GUATEMALA CITY ( - While the Guatemalan government appointed a new prosecutor for the investigation of the murder of Bishop Juan Jose Gerardi Conedera, sources in the judiciary revealed on Tuesday that there is a new witness who may provide key information that could put the case back on course.

    The new prosecutor, Leopoldo Zeissig Ramirez, will replace Celvin Galindo, who fled the country and requested asylum in the United States following death threats as his investigation progressed. The attorney general's office also appointed two new assistants, Mario Leal and Joel Garcia, to help the recently appointed prosecutor.

    Bishop Gerardi was murdered in April 1998, two days after releasing a human rights report that blamed most of the deaths in the country's 36-year civil war on the military. While initial investigations focused on Father Mario Orantes Najera, who lived with the bishop and has also fled the country after being cleared of charges, human rights groups and Church leaders called for an investigation into military connections to the murder. As Galindo began to pursue DNA evidence that could connect soldiers who were near the scene of the crime to the murder, death threats against his family escalated, forcing him to flee.

    "This is certainly a great challenge, because the Gerardi case is probably the most complicated, but we will put all our efforts to deliver accordingly," Zeissig Ramirez said.

    Meanwhile, according to reports in the local media, a woman who was a key witness to the murder of Bishop Gerardi has agreed to step forward after receiving protection from the United Nations Mission of Verification for Guatemala (MINUGUA). Although her name has not been released for security reasons, the woman would allegedly be well-known in the political and social circles of Guatemala.


Bishop Charles Graham Says Human Rights Are Violated

    MEXICO CITY, OCT 18 (ZENIT).- The Bishop of Dallas, Texas, denounced the United States for its "intense campaign of arrests and massive deportations" of Mexicans who arrive in the country seeking a better life.

    Because of this "very grave" situation, Bishop Charles Graham said that for several years the Curia he heads has exerted pressure on the Clinton Administration and supported the immigrants in obtaining their "green card" so that they can live and work there legally.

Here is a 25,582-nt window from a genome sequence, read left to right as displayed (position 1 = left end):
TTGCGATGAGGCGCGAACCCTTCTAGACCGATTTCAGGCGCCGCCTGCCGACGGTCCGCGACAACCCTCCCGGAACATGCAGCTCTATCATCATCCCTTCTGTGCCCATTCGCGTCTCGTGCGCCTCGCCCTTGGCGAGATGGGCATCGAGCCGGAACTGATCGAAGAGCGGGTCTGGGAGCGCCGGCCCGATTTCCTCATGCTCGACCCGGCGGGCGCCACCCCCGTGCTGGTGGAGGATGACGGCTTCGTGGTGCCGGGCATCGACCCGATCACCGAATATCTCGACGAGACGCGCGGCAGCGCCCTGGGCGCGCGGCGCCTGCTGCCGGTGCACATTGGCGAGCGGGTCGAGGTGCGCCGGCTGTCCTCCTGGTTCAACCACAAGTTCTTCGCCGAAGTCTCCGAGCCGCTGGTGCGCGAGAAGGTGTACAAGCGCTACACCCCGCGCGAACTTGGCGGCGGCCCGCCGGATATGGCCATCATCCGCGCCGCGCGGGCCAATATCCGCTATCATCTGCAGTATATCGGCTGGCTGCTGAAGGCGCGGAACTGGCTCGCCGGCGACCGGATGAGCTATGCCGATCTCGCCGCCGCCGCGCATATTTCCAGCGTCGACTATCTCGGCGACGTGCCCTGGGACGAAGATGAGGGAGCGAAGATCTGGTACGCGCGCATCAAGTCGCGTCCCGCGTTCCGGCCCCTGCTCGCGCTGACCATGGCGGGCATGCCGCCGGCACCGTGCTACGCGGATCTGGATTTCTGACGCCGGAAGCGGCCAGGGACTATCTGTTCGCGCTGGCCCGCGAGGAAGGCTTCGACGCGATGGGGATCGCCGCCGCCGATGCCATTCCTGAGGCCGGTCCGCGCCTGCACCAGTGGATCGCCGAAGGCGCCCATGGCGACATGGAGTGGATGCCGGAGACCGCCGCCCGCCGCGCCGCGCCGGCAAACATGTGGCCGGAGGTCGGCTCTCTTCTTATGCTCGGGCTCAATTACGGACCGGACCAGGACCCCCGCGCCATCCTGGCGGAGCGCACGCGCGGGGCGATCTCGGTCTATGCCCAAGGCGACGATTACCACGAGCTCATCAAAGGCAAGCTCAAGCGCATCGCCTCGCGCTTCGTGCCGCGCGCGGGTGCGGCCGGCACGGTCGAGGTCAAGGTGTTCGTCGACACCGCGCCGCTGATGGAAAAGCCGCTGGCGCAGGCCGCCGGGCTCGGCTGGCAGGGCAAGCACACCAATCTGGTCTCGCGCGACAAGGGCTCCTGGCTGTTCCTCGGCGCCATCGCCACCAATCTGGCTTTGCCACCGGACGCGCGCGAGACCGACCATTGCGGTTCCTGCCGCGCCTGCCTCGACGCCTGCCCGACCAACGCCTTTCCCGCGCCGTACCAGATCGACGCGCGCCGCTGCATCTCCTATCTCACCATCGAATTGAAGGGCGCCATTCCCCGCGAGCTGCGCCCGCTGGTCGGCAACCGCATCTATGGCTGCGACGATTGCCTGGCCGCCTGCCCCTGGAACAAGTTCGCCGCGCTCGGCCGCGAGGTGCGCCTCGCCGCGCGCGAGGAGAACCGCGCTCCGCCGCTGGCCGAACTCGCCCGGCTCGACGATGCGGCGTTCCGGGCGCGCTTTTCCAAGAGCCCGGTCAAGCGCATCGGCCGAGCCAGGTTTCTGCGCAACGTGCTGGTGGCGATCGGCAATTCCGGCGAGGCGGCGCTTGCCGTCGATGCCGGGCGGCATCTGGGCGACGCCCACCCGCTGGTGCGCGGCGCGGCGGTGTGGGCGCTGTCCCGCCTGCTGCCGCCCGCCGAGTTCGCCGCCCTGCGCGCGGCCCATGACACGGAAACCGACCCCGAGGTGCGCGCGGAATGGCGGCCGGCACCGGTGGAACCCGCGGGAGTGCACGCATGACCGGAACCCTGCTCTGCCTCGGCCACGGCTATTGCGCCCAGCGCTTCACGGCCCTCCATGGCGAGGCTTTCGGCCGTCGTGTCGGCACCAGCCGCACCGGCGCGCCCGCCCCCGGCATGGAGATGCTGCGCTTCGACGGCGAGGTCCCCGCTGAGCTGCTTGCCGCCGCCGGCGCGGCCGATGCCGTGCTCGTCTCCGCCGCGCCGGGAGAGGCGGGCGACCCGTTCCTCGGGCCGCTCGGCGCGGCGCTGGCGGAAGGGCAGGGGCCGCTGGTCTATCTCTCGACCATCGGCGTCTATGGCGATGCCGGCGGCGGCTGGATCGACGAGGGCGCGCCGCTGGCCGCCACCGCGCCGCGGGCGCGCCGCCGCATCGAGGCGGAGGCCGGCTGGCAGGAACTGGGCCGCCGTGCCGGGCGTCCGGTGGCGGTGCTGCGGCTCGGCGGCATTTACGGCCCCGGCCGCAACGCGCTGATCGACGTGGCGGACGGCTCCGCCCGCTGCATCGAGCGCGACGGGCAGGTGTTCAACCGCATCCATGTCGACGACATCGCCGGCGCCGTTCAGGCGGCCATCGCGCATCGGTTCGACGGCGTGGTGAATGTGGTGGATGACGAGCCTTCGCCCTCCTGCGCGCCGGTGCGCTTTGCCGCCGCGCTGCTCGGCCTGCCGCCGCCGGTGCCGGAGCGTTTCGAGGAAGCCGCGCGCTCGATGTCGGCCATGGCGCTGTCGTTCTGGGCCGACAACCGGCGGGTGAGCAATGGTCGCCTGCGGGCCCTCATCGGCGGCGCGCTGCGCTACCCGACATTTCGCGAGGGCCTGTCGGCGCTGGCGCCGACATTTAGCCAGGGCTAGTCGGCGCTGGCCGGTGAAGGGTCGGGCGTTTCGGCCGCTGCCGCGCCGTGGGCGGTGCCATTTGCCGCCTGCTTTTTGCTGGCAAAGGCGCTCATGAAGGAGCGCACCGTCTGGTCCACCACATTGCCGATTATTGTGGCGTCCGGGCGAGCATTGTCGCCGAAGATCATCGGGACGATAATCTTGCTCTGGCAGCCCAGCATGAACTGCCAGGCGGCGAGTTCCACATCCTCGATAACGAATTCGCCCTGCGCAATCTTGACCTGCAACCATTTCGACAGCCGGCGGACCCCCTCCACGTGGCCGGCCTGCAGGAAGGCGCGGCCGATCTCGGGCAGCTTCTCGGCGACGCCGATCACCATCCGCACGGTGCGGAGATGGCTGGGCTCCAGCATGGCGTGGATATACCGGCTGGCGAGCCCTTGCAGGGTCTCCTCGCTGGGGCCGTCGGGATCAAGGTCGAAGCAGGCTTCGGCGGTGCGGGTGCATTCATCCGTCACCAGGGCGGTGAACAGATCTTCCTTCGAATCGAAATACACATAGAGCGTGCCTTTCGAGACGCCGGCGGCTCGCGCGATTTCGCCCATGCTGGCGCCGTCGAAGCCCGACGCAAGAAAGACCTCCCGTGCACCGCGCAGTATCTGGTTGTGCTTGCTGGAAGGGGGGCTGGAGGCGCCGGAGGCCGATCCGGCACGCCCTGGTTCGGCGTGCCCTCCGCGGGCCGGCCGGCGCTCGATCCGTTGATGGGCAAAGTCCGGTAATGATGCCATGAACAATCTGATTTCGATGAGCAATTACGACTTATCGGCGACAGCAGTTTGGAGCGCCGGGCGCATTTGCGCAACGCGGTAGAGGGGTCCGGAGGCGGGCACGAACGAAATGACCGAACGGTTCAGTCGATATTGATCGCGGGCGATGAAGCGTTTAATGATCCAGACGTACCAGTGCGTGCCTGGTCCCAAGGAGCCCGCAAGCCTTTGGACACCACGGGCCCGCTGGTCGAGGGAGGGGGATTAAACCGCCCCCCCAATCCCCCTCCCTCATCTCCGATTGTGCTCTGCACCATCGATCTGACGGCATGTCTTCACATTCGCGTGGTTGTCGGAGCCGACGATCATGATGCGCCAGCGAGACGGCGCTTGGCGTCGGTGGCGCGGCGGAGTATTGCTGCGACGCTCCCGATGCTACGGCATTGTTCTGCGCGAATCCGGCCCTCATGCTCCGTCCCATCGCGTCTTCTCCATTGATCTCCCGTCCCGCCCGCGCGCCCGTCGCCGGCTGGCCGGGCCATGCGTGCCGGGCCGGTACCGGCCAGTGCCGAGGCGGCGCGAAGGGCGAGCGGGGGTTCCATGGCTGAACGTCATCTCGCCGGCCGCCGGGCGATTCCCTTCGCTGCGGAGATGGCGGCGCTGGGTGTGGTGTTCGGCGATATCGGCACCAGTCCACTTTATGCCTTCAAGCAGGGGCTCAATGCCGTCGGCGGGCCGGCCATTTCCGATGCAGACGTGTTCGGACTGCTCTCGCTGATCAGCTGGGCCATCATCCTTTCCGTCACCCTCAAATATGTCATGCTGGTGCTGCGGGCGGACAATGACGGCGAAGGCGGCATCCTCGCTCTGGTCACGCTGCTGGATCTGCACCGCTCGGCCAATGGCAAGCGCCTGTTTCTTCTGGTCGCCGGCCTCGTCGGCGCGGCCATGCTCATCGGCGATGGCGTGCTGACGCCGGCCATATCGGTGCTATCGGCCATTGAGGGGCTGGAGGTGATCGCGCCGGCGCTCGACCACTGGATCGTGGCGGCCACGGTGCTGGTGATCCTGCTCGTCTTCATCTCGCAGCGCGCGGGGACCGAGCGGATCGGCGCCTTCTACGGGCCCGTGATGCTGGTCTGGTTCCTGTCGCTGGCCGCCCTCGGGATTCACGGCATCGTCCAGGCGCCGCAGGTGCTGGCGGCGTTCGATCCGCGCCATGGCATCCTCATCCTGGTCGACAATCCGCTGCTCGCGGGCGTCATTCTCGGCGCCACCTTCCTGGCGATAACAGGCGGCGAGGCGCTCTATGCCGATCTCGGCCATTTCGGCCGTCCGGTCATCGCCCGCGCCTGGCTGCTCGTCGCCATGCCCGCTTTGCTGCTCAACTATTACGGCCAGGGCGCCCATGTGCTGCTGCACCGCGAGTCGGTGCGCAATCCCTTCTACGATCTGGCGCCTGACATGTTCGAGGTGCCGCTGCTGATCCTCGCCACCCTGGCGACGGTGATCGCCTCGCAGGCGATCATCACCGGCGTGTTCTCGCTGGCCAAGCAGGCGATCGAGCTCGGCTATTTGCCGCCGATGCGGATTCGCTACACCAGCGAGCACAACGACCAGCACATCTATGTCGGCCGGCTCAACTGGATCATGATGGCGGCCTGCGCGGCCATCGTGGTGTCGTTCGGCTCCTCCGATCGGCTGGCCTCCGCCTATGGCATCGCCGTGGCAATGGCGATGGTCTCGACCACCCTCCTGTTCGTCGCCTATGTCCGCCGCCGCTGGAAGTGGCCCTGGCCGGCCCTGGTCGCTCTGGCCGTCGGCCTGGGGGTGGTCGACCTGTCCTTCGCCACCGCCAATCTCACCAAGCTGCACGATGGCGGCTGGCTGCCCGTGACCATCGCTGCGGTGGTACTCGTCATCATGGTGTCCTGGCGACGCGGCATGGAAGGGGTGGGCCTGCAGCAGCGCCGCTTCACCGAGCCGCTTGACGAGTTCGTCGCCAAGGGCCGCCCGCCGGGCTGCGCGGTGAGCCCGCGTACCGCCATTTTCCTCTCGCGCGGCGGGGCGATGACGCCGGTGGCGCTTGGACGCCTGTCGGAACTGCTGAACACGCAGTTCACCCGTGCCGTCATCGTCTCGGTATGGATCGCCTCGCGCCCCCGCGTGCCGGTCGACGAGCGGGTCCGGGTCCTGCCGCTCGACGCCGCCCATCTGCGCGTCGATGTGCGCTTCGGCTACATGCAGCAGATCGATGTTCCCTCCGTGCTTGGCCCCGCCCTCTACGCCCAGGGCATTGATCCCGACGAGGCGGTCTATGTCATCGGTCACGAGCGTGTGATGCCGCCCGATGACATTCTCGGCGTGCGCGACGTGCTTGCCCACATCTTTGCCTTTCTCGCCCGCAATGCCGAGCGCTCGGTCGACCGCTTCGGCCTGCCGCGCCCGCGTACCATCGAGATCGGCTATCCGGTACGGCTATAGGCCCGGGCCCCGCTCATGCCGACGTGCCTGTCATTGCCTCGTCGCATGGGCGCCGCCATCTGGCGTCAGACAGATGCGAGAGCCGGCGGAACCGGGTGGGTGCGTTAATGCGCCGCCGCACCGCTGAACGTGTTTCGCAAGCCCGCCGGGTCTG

Interviewed during the 2nd Congress for New Evangelization 2000, which is taking place in Cuautitlan, Mexico, Bishop Graham said that virtually all U.S. dioceses have an office that offers immigrants legal assistance to get their documentation in order to work in the country.

    "In Dallas we have an enormous office because we are trying to help without having to pay, or paying a minimum, to put all the papers in order so that the immigrant can get his green card or official residence in this country," Bishop Graham said. The U.S. Church is lobbying so that such large quantities of people will not be deported, obtain better paid jobs and improve their standard of life.

    "We are trying to pressure the U.S. government to allow more people to reside, and not to throw them out when they have family [in the U.S.]. The U.S. Episcopal Conference has its Immigration Commission to help the government implement laws that will benefit immigrants," the Bishop said.

    "We are trying to do something more for the immigrants who are crossing over," Bishop Graham affirmed. He also said that those immigrants who approach the Dallas diocese are given legal assistance to protect their human rights, but the Bishop gave no additional information.

    Immigrants have the opportunity to talk to a lawyer in the U.S. At present, many people are being arrested and sent back to Mexico, but the Dallas diocese is trying to encourage people to take the opportunity to defend themselves with the help of an American lawyer, the Bishop explained. He also said that in 1987, the year of amnesty, the Dallas diocese helped 120,000 persons who arrived in his offices to obtain a "green card" to reside and work in the U.S. legally. ZE99101801


    FREETOWN ( - An Italian-born bishop serving a diocese in Sierra Leone was released on Tuesday, along with 15 aid workers, all of whom were kidnapped last Friday by rebels, according to Church officials in Freetown.

    Bishop Giorgio Biguzzi of Makeni was part of a group including an Italian priest, a Sierra Leonean priest, and local and international aid workers from the Caritas Catholic aid group. "The bishop and the 15 others were kidnapped at Makeni during an exchange of fire between the AFRC (renegade soldiers) and RUF (Revolutionary United Front rebels)," said Father Antonio Guiotto, of the local Xaverian Brothers mission. "All of them, including the bishop, are well and fine and will be airlifted to Freetown today."

    Both RUF leader Foday Sankoh and former AFRC junta ruler Johnny Paul Koroma denied that their men carried out the kidnapping. The Vatican-based MISNA missionary news service said on Monday that Bishop Biguzzi, 63, was believed to have been kidnapped by AFRC fighters.

    Koroma later contacted the agency to deny responsibility for the abduction, saying his men had, on the contrary, rescued the bishop. An aide to Koroma repeated on Tuesday that the group "were protected (by the AFRC) during the crossfire between us and the RUF before we allowed them to go to Bumbuna town."

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October 20, 1999 volume 10, no. 200  DAILY CATHOLIC